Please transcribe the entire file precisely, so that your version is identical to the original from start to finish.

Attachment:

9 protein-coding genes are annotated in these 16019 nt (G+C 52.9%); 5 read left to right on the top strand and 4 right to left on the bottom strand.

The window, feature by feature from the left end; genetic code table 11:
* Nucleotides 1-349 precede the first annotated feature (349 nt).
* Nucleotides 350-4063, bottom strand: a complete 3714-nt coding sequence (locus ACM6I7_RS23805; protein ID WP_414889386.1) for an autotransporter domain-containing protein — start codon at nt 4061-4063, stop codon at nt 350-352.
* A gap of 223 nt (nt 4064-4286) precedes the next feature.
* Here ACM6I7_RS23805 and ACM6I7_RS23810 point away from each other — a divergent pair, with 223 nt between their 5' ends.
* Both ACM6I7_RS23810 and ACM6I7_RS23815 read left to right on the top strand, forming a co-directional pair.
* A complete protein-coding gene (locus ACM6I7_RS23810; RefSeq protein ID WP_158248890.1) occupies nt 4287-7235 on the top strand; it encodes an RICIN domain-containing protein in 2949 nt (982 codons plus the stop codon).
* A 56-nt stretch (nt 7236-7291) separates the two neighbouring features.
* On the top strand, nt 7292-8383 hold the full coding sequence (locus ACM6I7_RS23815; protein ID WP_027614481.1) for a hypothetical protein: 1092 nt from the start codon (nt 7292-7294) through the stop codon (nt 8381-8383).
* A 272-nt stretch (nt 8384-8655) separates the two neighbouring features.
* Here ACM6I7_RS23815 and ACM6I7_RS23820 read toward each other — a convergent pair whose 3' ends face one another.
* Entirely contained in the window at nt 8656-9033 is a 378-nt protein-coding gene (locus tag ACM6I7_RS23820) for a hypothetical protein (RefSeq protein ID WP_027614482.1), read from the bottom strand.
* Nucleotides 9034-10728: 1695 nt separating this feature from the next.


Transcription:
9 protein-coding genes are annotated in these 16019 nt (G+C 52.9%); 5 read left to right on the top strand and 4 right to left on the bottom strand.

The window, feature by feature from the left end; genetic code table 11:
* Nucleotides 1-349 precede the first annotated feature (349 nt).
* Nucleotides 350-4063, bottom strand: a complete 3714-nt coding sequence (locus ACM6I7_RS23805; protein ID WP_414889386.1) for an autotransporter domain-containing protein — start codon at nt 4061-4063, stop codon at nt 350-352.
* A gap of 223 nt (nt 4064-4286) precedes the next feature.
* Here ACM6I7_RS23805 and ACM6I7_RS23810 point away from each other — a divergent pair, with 223 nt between their 5' ends.
* Both ACM6I7_RS23810 and ACM6I7_RS23815 read left to right on the top strand, forming a co-directional pair.
* A complete protein-coding gene (locus ACM6I7_RS23810; RefSeq protein ID WP_158248890.1) occupies nt 4287-7235 on the top strand; it encodes an RICIN domain-containing protein in 2949 nt (982 codons plus the stop codon).
* A 56-nt stretch (nt 7236-7291) separates the two neighbouring features.
* On the top strand, nt 7292-8383 hold the full coding sequence (locus ACM6I7_RS23815; protein ID WP_027614481.1) for a hypothetical protein: 1092 nt from the start codon (nt 7292-7294) through the stop codon (nt 8381-8383).
* A 272-nt stretch (nt 8384-8655) separates the two neighbouring features.
* Here ACM6I7_RS23815 and ACM6I7_RS23820 read toward each other — a convergent pair whose 3' ends face one another.
* Entirely contained in the window at nt 8656-9033 is a 378-nt protein-coding gene (locus tag ACM6I7_RS23820) for a hypothetical protein (RefSeq protein ID WP_027614482.1), read from the bottom strand.
* Nucleotides 9034-10728: 1695 nt separating this feature from the next.